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Set $u_0\in H^1 (\mathbb{R} ^N)$ and $1<\alpha < \frac{N+2}{N-2}$. I want to show that there exists $\varepsilon > 0$ s.t. if $\Vert u _0 \Vert _ {H^1} < \varepsilon$, then there is global solution (defined for all $t\in\mathbb{R})$ of $$ u_t = i (\Delta u + \vert u \vert ^{\alpha -1} u) $$ $$ u(\cdot,0)=u_0 $$

I have proved the existence of solution (local). Now I want to prove that is in fact global. In order to do that, I thought to use the blow-up alternative, that is, I just have to show that $\Vert u \Vert _{H^1(\mathbb{R}^N)}$ is bounded, where $u$ is a $H^1-$solution. It is clear that $ \Vert u \Vert _{H^1(\mathbb{R}^N)} = \Vert u \Vert _{L^2(\mathbb{R}^N)} + \Vert \nabla u \Vert _{L^2\mathbb{R}^N)}$.

By the mass conservation, $\Vert u \Vert _{L^2(\mathbb{R}^N)} = \Vert u _0\Vert _{L^2(\mathbb{R}^N)} $. By the energy conservation, $ \frac{1}{2}\Vert \nabla u\Vert_{L^2} ^2 - \frac{1}{\alpha + 1} \Vert u \Vert_{L^{\alpha+1}} ^{\alpha +1} \equiv E\in\mathbb{R} $ therefore, by Sobolev embedding, $$ \Vert \nabla u\Vert_{L^2} ^2\leq 2E + \frac{2}{\alpha + 1} \Vert u \Vert_{L^{\alpha+1}} ^{\alpha +1}\leq 2E + \frac{2C}{\alpha + 1} \Vert u \Vert_{H^1} ^{\alpha +1}$$

If I show that $\Vert \nabla u\Vert_{L^2} ^2 \leq 2E + \frac{2C}{\alpha + 1} \Vert u \Vert_{H^1} ^{\alpha +1} \leq \text{constant}$ I finish. I have the assumption that $\Vert u _ 0 \Vert _{H^1}$ is small, does it implies that $\Vert u \Vert _{H^1}$ is also small? As I am reading on Internet, I found something called Lyapunov stability. Maybe is useful here, can anyone explain how could be used in this situation? Thanks in advance. Any idea is welcome!

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    $\begingroup$ Yes, because the set $\{t\le \varepsilon+Ct^{1+\alpha}\}$ has a bounded connected component near $0$ for sufficiently small $\varepsilon$ and you cannot go out of it and jump to the unbounded component because $\|u\|_{H_1}$ is a continuous function of $t$. $\endgroup$ – fedja May 14 at 17:10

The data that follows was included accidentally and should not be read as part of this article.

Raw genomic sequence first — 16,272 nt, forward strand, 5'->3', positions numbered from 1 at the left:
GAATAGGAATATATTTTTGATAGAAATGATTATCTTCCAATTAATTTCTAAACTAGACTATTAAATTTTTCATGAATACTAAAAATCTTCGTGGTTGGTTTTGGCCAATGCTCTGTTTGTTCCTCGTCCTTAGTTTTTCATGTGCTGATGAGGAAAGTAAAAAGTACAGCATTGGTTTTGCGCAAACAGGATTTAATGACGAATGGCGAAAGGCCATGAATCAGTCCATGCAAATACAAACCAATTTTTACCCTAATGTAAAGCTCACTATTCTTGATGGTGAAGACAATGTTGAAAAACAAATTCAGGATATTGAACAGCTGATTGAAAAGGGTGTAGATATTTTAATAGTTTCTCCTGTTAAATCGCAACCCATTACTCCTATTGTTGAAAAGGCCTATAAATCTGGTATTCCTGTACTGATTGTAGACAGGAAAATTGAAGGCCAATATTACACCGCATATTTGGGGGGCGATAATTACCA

• $\begingroup$ Sorry, I dont understand that. Is that related to lyapunov criteria? $\endgroup$ – R. N. Marley May 14 at 17:16
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    $\begingroup$ Depends on what you mean by "Lyapunov criteria". What I'm saying is that the $H^1$-norm $S$ of your solution always satisfies the inequality $S^2\le\varepsilon+CS^{1+\alpha}$ (sorry for the missing square in the previous remark) due to the conservation laws where $\varepsilon$ (norm squared plus energy of $u_0$) is as small as you want. The set of non-negative $S$ satisfying this inequality has 2 connected components: one bounded, in which you initially are, and one unbounded. Due to the continuity of $S$, you cannot jump from the bounded component to the unbounded, so $S$ is globally bounded. $\endgroup$ – fedja May 14 at 17:28
  • $\begingroup$ By conservation laws, I have $$ \Vert \nabla u\Vert_{L^2} ^2\leq 2E + \frac{2}{\alpha + 1} \Vert u \Vert_{L^{\alpha+1}} ^{\alpha +1}\leq 2E + \frac{2C}{\alpha + 1} \Vert u \Vert_{H^1} ^{\alpha +1}$$ it seems that you are calling $S=\Vert \nabla u\Vert_{L^2}=\Vert u\Vert_{H^1}$? $\endgroup$ – R. N. Marley May 14 at 17:36
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    $\begingroup$ Erm... Have you read my stupid rants about the bounded component at all? $\endgroup$ – fedja May 14 at 18:35

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